Back in May, Apple reported its strongest results for any fiscal second quarter in the company’s history, wowing observers with $61.1 billion in revenue for the period and managing to keep the average selling price of the iPhone above $700.

At least one analyst thinks the company is on track to if not hit another record then at least pull out another earnings surprise to the upside next week.

Apple is set to release its fiscal third quarter earnings this coming Tuesday. Ahead of that, Guggenheim Partners has raised its revenue estimate for the quarter from $52.4 up to $52.9 billion. And Guggenheim analyst Robert Cihra thinks the results will show Apple having sold 43 million iPhones for the quarter, up 4 percent year over year.

He’s also predicting the average iPhone selling price to rise 14 percent. And revenue from services — one of Apple’s big areas of focus in a smartphone-saturated world — is expected to be up 28 percent.

“Investors have not seemed overly impressed with iPhone X uptake to date,” Cihra wrote in his note, according to AppleInsider. “But we think they ought to be much more impressed by Apple’s ability to raise (average sales price) double-digits without impacting unit share in an otherwise no-growth smartphone market, illustrating the power of its high-end demographic and peel-off-the-top model.”

In related news, other reports include the fact that Cihra is also predicting Apple will switch to a new naming convention for the iPhone instead of putting a number onto the 6.1-inch LCD model. And of the 28 percent growth in services revenue — which he thinks will have hit $9.3 billion when Apple reports next week — Cihra is forecasting the App store to have contributed almost 40 percent to that total.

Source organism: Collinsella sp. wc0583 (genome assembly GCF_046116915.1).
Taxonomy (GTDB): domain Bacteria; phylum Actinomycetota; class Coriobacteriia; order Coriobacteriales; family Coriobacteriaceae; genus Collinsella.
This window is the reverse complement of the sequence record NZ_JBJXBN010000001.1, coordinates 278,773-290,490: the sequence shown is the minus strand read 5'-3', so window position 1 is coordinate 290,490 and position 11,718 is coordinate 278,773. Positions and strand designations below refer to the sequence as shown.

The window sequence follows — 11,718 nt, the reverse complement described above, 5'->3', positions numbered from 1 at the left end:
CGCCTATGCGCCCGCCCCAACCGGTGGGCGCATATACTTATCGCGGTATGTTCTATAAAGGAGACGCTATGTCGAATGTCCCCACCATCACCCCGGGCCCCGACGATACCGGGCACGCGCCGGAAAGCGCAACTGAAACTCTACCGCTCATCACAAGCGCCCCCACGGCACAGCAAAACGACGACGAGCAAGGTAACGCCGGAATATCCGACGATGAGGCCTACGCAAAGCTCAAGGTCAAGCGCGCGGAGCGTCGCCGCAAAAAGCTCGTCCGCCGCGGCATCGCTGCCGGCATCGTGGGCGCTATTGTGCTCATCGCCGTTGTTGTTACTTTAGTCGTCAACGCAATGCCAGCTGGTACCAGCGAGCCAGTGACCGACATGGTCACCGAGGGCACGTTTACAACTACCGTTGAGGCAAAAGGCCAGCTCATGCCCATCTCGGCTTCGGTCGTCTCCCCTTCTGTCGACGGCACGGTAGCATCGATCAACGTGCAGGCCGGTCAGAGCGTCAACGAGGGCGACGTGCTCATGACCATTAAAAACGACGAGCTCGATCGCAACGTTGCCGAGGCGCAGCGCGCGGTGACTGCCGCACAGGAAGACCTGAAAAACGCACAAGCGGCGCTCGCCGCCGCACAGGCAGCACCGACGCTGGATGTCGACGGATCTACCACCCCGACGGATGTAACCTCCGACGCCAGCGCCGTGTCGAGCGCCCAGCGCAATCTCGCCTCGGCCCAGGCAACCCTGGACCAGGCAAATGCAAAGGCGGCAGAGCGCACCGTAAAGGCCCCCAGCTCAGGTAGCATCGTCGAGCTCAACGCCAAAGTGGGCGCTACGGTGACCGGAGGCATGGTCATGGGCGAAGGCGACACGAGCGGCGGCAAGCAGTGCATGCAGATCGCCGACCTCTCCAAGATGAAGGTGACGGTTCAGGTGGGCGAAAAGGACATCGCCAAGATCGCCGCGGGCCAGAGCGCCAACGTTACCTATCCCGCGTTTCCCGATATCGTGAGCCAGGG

Meanwhile, all of this comes as the iPhone’s popularity enjoys an unshakable resilience among U.S. consumers. That’s according to new data out from research consultancy Kantar, which found that eight of the 10 best-selling smartphones in the U.S. over the past three months were iPhones — a testament, as Kantar sees it, to the range of price points in the iPhone lineup.

“Apple’s iOS performed best in the USA,” Kantar’s data shows, “where a stellar three months helped shift market share up 5.9 percentage points to 38.7%. The iPhone 8 and iPhone 8 Plus lead Apple’s sales, together accounting for nearly one in five smartphones sold, while iPhone X was the fourth best-selling device during the period. Samsung and LG have both felt the heat from Apple’s performance, seeing share fall over the year.”

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